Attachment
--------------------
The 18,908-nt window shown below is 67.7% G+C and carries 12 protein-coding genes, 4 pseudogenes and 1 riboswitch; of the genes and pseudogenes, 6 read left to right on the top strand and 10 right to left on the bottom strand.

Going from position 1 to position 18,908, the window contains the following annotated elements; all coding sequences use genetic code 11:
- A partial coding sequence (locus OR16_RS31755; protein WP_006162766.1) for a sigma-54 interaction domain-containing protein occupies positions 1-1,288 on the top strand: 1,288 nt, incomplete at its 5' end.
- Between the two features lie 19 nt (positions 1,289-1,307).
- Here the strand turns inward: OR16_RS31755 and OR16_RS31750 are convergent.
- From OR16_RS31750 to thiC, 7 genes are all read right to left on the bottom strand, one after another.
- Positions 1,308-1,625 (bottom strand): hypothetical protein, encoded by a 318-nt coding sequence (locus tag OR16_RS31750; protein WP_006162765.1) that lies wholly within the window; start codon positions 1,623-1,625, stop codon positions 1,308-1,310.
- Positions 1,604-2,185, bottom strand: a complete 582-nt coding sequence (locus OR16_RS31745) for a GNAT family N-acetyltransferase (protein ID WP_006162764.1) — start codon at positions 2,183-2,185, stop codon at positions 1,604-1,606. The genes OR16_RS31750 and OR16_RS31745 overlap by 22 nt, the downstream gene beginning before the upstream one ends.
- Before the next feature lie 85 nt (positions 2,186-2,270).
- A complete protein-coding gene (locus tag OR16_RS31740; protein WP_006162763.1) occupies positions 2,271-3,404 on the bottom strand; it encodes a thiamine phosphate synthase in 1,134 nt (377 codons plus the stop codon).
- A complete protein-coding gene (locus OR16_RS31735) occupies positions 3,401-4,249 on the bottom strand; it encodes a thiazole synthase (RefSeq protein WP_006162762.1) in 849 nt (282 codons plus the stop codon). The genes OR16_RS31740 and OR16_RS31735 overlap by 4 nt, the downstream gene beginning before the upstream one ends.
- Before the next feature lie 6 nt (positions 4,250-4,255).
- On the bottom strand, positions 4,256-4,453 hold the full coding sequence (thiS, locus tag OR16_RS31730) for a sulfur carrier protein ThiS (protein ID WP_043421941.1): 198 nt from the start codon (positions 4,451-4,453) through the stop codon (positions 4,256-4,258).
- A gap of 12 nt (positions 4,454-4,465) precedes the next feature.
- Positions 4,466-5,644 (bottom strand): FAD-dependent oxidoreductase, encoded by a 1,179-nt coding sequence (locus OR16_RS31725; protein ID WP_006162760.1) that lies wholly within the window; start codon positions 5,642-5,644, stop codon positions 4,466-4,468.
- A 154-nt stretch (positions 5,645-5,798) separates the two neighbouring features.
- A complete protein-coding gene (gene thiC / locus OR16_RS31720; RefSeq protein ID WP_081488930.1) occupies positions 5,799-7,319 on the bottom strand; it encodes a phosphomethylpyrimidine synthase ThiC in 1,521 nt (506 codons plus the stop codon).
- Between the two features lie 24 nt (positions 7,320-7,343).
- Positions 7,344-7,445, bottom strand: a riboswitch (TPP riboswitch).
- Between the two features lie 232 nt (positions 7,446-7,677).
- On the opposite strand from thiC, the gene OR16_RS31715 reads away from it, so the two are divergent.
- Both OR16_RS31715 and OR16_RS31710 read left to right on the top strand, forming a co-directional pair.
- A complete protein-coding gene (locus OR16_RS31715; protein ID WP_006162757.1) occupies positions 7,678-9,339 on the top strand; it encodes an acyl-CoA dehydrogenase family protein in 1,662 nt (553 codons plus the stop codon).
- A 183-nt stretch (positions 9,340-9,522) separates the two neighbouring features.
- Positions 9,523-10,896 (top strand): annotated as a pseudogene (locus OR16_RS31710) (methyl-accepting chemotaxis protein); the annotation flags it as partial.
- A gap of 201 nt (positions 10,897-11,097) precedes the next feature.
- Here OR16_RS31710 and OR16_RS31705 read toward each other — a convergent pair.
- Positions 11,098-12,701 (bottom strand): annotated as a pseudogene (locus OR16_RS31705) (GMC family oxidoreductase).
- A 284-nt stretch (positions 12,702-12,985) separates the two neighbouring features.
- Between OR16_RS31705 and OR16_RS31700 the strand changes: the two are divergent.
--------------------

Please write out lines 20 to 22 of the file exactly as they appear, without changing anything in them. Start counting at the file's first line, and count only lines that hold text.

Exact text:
- Between the two features lie 232 nt (positions 7,446-7,677).
- On the opposite strand from thiC, the gene OR16_RS31715 reads away from it, so the two are divergent.
- Both OR16_RS31715 and OR16_RS31710 read left to right on the top strand, forming a co-directional pair.